A February report by Human Rights Watch, entitled Legal Limbo: The Uncertain Fate Of Detained LTTE Suspects In Sri Lanka, said support for the government's rehabilitation program and centres should be granted only on the condition they are proven to be voluntary and detainees were granted all their rights under international law.

HRW said "the lack of transparency in the process and of information about the fate and whereabouts of some of the detainees raised concerns about possible torture or mistreatment in custody, and the possibility that some of the disappearances might have been forcible".

In response, Sri Lanka is said to be close to finalising a National Plan of Action for the Promotion and Protection of Human Rights. The Sri Lankan NGO National Peace Council's Jehan Perera told on March 22 that while some NGOs have been drawn into its creation, many are wary of the government's sincerity.

Responding to widespread criticism of its human rights abuses, Sri Lankan human rights minister Mahinda Samarasing told reporters in March: "This action plan would show our commitment and our determination to minimise, prevent, or even eradicate torture and disappearances."

However, its actions indicate the government remains committed to its policy of destroying the Tamil national identity.

The April 6 Times said that in Kilinochchi, a predominantly Tamil city that was the capital of the territory held by the LTTE, a Buddhist shrine is being used as a tool to encourage the repopulation of the north by the largely Buddhist Sinhala ethnic majority.

Suresh Premachandran, an MP from the Tamil National Alliance, told the Times: "The Government is putting up new Buddhist shrines and building permanent housing for soldiers.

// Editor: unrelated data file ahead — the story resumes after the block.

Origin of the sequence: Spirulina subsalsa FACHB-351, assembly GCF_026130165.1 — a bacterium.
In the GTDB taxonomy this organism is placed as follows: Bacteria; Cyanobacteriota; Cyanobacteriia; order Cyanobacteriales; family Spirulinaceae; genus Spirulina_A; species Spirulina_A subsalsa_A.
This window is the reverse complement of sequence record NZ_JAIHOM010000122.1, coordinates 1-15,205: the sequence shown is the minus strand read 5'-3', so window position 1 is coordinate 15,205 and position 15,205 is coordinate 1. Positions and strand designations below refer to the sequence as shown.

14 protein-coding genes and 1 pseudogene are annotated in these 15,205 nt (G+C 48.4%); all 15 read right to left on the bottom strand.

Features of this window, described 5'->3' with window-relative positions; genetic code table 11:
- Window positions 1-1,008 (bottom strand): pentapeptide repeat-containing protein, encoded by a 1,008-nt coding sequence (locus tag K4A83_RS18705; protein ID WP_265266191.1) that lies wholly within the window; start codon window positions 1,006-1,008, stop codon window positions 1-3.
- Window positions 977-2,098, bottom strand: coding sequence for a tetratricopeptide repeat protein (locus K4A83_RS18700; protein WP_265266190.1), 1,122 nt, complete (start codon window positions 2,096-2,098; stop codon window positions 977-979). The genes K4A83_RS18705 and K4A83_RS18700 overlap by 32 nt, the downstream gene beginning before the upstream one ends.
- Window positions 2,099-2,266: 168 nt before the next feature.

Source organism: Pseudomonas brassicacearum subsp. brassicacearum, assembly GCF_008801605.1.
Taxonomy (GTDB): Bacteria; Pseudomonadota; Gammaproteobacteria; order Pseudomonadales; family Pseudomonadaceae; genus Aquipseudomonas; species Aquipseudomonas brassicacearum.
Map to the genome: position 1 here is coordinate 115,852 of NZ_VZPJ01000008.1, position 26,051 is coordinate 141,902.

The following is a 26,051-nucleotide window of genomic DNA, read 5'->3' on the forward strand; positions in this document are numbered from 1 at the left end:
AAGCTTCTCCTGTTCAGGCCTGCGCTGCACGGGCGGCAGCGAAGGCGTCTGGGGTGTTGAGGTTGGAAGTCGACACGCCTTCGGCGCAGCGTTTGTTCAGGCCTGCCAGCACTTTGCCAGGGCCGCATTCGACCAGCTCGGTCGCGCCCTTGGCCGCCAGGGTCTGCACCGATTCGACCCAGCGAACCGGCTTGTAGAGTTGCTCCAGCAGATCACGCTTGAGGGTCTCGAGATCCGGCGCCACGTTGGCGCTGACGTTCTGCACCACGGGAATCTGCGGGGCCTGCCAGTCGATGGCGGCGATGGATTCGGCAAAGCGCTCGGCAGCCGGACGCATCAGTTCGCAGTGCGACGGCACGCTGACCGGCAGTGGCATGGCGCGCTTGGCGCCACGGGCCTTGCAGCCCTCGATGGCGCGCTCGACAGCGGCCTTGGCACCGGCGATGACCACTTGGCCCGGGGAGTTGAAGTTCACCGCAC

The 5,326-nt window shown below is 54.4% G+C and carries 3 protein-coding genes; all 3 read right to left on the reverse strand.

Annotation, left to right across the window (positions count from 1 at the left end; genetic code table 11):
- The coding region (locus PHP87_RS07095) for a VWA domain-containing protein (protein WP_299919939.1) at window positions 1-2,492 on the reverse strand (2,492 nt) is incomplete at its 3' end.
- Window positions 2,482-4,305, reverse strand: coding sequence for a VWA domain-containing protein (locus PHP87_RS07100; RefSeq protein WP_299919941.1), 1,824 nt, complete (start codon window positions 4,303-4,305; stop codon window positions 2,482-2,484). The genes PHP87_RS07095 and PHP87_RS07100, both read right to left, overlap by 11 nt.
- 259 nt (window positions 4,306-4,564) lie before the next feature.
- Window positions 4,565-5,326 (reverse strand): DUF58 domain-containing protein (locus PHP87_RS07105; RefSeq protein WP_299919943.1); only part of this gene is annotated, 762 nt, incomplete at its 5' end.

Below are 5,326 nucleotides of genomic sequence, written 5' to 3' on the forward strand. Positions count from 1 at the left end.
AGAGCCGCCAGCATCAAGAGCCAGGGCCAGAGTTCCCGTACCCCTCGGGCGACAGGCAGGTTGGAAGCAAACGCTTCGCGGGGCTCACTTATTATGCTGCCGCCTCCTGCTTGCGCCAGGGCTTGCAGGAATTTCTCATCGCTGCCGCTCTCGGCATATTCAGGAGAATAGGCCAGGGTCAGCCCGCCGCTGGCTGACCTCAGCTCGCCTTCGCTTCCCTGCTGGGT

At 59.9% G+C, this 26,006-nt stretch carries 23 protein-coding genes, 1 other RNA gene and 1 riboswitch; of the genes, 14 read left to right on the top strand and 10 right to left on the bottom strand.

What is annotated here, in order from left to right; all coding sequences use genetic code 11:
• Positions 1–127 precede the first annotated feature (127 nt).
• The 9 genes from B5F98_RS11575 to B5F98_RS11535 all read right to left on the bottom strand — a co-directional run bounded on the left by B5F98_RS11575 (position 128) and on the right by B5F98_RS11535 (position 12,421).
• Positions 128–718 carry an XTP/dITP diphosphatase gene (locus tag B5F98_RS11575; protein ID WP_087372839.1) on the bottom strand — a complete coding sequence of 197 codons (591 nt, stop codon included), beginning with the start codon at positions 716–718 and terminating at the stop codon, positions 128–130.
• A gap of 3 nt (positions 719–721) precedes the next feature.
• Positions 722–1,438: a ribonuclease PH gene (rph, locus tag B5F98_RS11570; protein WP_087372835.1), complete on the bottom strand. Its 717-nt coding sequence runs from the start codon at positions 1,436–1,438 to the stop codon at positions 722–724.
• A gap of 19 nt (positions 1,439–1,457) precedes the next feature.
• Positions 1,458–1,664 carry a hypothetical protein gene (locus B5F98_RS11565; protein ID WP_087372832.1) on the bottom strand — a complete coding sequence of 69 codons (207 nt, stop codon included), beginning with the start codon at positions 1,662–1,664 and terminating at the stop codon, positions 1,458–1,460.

"They are trying to colonise the area, to show it belongs to the Sinhalese."

Kumar, a Kilinochchi local, told the April 1 British Guardian that he felt "sad" and "nervous" when he saw the Sri Lankan army in his area.

"Look at the temple", he said. "The army rules this place now. It belongs to them.

"It was the LTTE who made demands on behalf of the Tamil people. Now there is no one."

As one prominent Tamil academic, who declined to be named, told the Times: "The archaeological department is the handmaiden of the Government.

"The concern is that they're going to identify these sites as Sinhalese, build lots of Buddhist shrines and tell Sinhalese people this is their lost land."

It isn't just Tamils that face persecution at the hands of the Rajapaksa government. All opponents of the government are in the firing line — especially journalists.

In the April 13 Sydney Morning Herald, Matt Wade wrote: "The treatment of journalists is one bellwether of the human rights climate in Sri Lanka."

He said the Australian government's decision to suspend processing Sri Lankan asylum seekers "is at odds with the plight of media workers".

"In recent weeks, several journalists have fled the country fearing for their lives. They have joined scores of others living in exile because they feel it is too dangerous to report independently in their country."